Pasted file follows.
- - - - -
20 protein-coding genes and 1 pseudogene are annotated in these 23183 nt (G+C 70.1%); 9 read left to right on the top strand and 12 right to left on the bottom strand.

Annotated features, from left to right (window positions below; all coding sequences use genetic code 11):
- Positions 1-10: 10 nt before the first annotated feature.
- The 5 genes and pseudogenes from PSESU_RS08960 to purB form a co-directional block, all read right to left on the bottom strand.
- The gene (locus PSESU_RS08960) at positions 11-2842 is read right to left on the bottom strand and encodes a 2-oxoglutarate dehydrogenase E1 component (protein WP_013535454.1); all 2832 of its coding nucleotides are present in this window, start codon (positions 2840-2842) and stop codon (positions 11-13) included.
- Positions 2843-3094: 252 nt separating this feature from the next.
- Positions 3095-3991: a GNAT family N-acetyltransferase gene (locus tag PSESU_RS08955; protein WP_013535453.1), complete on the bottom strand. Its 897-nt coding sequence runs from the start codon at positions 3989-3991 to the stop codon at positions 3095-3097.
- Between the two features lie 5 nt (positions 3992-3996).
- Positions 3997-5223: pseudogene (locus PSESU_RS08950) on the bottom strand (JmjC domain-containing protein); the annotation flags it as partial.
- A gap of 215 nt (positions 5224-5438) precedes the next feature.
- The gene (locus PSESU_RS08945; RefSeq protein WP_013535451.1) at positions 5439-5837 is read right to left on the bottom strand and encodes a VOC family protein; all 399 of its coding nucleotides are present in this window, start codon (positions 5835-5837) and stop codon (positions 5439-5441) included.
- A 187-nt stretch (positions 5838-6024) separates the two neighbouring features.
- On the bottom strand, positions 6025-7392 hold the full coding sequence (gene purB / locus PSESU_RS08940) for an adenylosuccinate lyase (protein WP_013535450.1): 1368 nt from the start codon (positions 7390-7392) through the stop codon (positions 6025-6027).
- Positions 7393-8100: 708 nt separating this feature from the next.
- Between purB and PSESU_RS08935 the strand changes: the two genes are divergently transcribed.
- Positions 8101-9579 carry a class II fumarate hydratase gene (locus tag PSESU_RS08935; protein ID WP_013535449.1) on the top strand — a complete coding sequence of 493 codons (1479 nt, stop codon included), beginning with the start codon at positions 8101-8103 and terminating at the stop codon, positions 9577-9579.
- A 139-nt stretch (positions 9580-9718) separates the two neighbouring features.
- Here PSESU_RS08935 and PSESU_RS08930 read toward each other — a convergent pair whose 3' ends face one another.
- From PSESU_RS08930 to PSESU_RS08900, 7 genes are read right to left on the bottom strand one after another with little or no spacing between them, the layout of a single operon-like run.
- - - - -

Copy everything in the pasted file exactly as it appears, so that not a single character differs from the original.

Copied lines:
20 protein-coding genes and 1 pseudogene are annotated in these 23183 nt (G+C 70.1%); 9 read left to right on the top strand and 12 right to left on the bottom strand.

Annotated features, from left to right (window positions below; all coding sequences use genetic code 11):
- Positions 1-10: 10 nt before the first annotated feature.
- The 5 genes and pseudogenes from PSESU_RS08960 to purB form a co-directional block, all read right to left on the bottom strand.
- The gene (locus PSESU_RS08960) at positions 11-2842 is read right to left on the bottom strand and encodes a 2-oxoglutarate dehydrogenase E1 component (protein WP_013535454.1); all 2832 of its coding nucleotides are present in this window, start codon (positions 2840-2842) and stop codon (positions 11-13) included.
- Positions 2843-3094: 252 nt separating this feature from the next.
- Positions 3095-3991: a GNAT family N-acetyltransferase gene (locus tag PSESU_RS08955; protein WP_013535453.1), complete on the bottom strand. Its 897-nt coding sequence runs from the start codon at positions 3989-3991 to the stop codon at positions 3095-3097.
- Between the two features lie 5 nt (positions 3992-3996).
- Positions 3997-5223: pseudogene (locus PSESU_RS08950) on the bottom strand (JmjC domain-containing protein); the annotation flags it as partial.
- A gap of 215 nt (positions 5224-5438) precedes the next feature.
- The gene (locus PSESU_RS08945; RefSeq protein WP_013535451.1) at positions 5439-5837 is read right to left on the bottom strand and encodes a VOC family protein; all 399 of its coding nucleotides are present in this window, start codon (positions 5835-5837) and stop codon (positions 5439-5441) included.
- A 187-nt stretch (positions 5838-6024) separates the two neighbouring features.
- On the bottom strand, positions 6025-7392 hold the full coding sequence (gene purB / locus PSESU_RS08940) for an adenylosuccinate lyase (protein WP_013535450.1): 1368 nt from the start codon (positions 7390-7392) through the stop codon (positions 6025-6027).
- Positions 7393-8100: 708 nt separating this feature from the next.
- Between purB and PSESU_RS08935 the strand changes: the two genes are divergently transcribed.
- Positions 8101-9579 carry a class II fumarate hydratase gene (locus tag PSESU_RS08935; protein ID WP_013535449.1) on the top strand — a complete coding sequence of 493 codons (1479 nt, stop codon included), beginning with the start codon at positions 8101-8103 and terminating at the stop codon, positions 9577-9579.
- A 139-nt stretch (positions 9580-9718) separates the two neighbouring features.
- Here PSESU_RS08935 and PSESU_RS08930 read toward each other — a convergent pair whose 3' ends face one another.
- From PSESU_RS08930 to PSESU_RS08900, 7 genes are read right to left on the bottom strand one after another with little or no spacing between them, the layout of a single operon-like run.